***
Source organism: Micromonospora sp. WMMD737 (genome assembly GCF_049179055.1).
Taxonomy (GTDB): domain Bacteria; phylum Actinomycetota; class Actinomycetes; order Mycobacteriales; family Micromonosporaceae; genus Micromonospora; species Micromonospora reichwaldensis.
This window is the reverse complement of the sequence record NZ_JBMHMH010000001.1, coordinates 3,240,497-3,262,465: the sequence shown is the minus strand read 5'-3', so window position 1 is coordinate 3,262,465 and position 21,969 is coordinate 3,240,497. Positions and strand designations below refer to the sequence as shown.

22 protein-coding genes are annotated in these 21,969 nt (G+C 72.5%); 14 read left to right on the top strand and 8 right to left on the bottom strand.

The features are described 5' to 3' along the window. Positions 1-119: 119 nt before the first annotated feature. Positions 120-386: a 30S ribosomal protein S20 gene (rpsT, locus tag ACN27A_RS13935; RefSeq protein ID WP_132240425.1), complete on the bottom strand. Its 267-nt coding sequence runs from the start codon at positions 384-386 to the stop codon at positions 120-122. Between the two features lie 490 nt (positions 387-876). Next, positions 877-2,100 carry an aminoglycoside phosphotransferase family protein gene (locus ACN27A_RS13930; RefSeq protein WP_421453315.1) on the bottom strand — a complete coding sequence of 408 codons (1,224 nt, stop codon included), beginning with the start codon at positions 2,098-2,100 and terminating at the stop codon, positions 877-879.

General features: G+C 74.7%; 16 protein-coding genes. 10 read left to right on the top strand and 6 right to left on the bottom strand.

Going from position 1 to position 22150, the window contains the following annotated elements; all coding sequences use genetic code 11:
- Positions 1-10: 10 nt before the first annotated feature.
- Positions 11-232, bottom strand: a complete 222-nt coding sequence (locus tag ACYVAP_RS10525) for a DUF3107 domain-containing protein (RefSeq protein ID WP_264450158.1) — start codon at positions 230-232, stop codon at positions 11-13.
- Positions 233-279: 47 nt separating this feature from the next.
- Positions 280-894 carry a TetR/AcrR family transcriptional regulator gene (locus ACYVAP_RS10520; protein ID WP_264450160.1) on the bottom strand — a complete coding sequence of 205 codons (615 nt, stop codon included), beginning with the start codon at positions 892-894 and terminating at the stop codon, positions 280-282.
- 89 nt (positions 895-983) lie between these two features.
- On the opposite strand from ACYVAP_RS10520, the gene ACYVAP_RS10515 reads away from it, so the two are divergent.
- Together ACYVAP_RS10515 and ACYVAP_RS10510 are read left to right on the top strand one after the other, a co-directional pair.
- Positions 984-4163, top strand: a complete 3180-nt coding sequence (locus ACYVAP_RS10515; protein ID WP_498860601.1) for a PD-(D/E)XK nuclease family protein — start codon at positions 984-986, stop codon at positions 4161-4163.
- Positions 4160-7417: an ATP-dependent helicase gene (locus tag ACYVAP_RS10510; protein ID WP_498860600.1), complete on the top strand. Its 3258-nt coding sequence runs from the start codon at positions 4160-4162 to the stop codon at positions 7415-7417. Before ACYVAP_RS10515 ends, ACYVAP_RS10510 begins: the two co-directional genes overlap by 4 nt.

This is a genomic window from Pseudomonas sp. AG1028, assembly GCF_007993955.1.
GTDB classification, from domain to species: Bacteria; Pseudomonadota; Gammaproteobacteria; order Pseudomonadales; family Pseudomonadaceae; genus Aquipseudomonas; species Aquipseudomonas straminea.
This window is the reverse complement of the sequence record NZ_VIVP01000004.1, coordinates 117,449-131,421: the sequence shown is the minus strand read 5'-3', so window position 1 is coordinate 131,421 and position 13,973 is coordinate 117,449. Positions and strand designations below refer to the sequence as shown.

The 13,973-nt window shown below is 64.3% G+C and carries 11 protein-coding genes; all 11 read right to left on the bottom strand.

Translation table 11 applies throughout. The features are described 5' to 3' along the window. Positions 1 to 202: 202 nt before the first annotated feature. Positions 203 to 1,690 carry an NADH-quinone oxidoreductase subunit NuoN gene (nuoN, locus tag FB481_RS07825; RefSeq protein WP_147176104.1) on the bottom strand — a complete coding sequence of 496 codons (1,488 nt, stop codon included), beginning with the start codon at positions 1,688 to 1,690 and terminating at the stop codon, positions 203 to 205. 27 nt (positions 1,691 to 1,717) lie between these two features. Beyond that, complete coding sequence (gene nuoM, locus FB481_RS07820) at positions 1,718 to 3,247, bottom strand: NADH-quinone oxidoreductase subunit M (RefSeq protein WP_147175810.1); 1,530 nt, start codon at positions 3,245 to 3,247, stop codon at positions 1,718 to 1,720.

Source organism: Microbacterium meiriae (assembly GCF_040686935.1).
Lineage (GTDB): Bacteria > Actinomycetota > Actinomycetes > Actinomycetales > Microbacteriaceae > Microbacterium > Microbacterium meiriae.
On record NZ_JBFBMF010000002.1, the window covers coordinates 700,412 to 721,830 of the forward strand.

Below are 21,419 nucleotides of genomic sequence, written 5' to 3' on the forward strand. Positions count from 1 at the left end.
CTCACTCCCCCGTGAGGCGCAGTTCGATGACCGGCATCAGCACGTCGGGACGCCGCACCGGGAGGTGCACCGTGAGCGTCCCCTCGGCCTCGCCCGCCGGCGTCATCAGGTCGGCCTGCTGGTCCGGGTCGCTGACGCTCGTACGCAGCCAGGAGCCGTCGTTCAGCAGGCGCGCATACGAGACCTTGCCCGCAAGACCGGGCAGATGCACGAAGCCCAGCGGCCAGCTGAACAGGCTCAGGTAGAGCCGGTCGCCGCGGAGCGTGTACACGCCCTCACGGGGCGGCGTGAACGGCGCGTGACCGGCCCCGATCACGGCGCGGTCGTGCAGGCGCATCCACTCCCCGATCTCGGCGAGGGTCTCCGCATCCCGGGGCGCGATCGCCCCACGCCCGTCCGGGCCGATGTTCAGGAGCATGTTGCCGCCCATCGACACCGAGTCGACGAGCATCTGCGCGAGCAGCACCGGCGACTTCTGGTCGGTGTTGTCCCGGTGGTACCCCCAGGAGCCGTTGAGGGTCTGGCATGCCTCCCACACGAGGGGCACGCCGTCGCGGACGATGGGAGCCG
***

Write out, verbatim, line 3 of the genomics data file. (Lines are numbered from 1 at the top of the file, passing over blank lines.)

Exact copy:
This window is the reverse complement of the sequence record NZ_JBMHMH010000001.1, coordinates 3,240,497-3,262,465: the sequence shown is the minus strand read 5'-3', so window position 1 is coordinate 3,262,465 and position 21,969 is coordinate 3,240,497. Positions and strand designations below refer to the sequence as shown.